Four Essentials for Great Talent

 In Blog

A young El Paso woman wrote to me about her first radio job. “I want to give it my all,” she said and asked my advice on what to read, learn and study.

It has been 39 years since I stood where this young person is, but I remember what being new in broadcasting felt like. You want to learn everything now and to be really good immediately, but it takes time.

I came up with four big-picture essentials that are helpful to know. No one masters everything, but learning as much as you can about each will help guide a long and successful media career.


The art of storytelling goes back to Aristotle in 300 BC. Good stories are still the best content, and the most difficult to master. Consider books and classes on storytelling, like the ones I teach.

Read Hollywood Reporter for new content trends in entertainment. Watch great stand-up comedy and appreciate their precise word choice, voice inflection, facial expression, and body language. Take improvisational theatre classes to learn how listening is first and reacting is second. Learn how structure, execution, and production can elevate good content into great. Consider the difference between content with powerful emotional impact and content with a yawn and ho-hum.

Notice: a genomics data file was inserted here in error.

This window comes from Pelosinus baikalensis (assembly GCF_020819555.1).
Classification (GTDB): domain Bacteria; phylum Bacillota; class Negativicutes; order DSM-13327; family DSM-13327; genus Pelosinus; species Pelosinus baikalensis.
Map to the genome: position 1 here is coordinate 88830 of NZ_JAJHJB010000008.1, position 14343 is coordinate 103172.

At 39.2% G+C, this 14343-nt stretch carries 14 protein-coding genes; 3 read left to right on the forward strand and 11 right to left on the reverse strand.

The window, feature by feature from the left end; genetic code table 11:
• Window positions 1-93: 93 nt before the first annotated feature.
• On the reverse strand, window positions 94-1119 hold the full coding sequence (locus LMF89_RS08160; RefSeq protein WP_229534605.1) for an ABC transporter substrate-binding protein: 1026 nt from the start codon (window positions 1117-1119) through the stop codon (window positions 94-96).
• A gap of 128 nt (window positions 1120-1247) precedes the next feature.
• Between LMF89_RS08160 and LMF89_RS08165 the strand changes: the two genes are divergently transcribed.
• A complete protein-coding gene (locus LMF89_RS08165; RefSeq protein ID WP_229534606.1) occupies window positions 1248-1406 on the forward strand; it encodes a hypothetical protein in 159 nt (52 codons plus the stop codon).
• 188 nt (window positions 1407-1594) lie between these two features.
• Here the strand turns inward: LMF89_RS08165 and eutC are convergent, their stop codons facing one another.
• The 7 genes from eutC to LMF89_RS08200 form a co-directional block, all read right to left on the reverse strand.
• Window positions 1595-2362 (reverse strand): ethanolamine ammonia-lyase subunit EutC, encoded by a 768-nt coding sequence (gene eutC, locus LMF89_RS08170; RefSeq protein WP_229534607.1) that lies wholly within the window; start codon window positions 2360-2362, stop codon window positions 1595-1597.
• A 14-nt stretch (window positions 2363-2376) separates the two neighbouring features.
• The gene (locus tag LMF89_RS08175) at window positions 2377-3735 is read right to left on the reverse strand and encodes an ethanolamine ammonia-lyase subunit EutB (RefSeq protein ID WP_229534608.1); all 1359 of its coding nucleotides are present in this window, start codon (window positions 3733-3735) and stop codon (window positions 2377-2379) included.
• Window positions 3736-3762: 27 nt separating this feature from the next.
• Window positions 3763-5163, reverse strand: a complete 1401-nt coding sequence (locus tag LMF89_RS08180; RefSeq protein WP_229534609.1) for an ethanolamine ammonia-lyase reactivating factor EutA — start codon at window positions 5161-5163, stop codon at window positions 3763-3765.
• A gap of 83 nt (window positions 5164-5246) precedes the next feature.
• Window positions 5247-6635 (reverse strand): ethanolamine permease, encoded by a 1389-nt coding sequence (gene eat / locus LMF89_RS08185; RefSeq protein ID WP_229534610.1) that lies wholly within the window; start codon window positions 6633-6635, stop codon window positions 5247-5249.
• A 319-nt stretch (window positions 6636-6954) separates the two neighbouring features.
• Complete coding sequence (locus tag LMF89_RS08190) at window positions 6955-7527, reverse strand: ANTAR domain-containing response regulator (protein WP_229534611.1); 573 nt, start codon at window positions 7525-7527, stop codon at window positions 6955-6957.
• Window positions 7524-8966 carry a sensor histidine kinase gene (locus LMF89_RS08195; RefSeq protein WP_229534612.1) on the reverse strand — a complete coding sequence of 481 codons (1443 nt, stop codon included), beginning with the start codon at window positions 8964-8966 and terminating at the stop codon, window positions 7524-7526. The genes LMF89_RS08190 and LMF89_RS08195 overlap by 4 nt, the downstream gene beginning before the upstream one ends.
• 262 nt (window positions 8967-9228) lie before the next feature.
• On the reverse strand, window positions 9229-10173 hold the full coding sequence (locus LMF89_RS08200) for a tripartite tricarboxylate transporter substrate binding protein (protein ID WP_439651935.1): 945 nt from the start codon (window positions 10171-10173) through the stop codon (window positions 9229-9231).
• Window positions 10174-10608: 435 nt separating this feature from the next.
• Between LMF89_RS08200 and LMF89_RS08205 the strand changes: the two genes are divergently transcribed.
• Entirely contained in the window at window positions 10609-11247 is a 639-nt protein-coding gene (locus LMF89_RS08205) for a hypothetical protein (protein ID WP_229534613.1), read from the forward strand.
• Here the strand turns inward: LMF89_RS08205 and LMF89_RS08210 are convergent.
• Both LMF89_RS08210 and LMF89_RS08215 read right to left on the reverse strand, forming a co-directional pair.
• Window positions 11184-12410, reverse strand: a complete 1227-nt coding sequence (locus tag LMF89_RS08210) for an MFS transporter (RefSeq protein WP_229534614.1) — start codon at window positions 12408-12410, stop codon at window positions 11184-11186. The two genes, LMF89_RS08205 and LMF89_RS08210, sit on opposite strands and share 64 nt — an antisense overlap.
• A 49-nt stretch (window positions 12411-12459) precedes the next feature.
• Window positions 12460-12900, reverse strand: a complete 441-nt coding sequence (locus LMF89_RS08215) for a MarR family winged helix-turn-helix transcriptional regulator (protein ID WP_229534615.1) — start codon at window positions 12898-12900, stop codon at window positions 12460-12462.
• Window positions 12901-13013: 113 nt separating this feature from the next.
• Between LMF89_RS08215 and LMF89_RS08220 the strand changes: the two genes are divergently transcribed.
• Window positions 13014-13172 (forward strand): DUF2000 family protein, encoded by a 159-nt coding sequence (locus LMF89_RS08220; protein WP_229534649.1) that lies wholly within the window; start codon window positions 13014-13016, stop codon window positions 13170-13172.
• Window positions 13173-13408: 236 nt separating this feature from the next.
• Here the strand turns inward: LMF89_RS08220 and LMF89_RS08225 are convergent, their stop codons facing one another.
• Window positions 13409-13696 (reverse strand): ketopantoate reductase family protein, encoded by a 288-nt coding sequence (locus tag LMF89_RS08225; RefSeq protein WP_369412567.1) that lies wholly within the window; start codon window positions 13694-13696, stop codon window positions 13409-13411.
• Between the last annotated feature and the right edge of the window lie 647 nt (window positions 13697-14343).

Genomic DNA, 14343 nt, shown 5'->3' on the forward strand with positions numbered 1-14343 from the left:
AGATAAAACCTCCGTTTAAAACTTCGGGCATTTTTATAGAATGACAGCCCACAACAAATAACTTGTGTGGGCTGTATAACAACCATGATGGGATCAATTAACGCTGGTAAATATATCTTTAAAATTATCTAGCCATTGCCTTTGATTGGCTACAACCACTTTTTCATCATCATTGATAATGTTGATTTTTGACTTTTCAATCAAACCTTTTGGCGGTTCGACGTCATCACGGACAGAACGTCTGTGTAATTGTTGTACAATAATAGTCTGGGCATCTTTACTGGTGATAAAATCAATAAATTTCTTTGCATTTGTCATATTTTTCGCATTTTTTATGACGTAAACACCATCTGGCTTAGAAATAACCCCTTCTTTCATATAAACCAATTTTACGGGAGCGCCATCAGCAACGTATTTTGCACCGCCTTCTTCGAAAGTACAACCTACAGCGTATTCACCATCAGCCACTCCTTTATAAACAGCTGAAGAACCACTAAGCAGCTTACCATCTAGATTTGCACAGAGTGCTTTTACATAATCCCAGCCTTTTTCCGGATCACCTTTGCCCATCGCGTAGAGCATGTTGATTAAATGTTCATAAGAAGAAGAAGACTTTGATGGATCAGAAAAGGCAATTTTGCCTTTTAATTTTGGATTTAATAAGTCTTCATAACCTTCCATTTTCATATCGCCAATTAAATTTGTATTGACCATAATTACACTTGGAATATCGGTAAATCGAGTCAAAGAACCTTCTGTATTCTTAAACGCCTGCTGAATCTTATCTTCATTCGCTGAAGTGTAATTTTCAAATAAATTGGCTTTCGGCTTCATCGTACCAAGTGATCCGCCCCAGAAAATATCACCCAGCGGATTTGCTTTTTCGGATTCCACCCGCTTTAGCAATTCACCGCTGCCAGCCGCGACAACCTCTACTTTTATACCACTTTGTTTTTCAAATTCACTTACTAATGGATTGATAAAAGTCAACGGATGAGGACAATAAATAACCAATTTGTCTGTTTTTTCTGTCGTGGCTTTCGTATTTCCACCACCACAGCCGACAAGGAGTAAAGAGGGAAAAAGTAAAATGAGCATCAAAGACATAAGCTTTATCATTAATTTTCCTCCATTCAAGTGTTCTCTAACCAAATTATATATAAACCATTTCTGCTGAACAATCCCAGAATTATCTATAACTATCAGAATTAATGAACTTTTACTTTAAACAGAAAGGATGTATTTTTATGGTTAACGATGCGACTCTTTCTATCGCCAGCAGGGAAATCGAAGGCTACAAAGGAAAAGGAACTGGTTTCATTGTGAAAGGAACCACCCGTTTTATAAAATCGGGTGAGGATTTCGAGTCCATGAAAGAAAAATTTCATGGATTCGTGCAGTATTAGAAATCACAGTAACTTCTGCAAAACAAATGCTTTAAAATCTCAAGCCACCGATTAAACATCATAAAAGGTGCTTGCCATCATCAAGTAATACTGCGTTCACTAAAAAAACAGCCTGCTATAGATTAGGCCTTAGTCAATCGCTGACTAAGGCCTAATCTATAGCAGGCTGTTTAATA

You are a media personality. Study every platform you can. Consider how your personality brand might connect beyond AM/FM. Follow podcasting experts like Steve Goldstein and James Cridland’s Podnews. Watch innovative companies like my clients at SXM Media, with success stories like Sirius XM, Stitcher and AdsWizz. Follow the footsteps of multi-media presenters like Howard Stern, Charlamagne Tha God, Ryan Seacrest and Steve Harvey. Learn how each medium works technically, every button, mic, camera and knob. Learn each platform’s strengths, limitations, competitors, regulations and trends.


Follow the money. Learn what differentiates profitable media companies from bankrupt ones. How does your work result in your employer making money? Learn what the sales department does and why ad clients keep coming back. Understanding revenue, profit, and loss may help you avoid poorly-run dumpster fire companies where layoffs are expected. Staying happily employed and financially secure helps keep you focused on improving your craft.


Bob Odenkirk, the talented actor from Better Call Saul once worked in a restaurant where waiters insulted customers for laughs. Odenkirk found that no matter how hard he tried to insult people well, his customers always became offended. It was an early lesson in finding how/when/where his natural talent could work or not work. All of us have natural strengths we can lean into, skills that we can improve with practice, and a few that we cannot. Identifying what you really good at helps focus on what to build on first.

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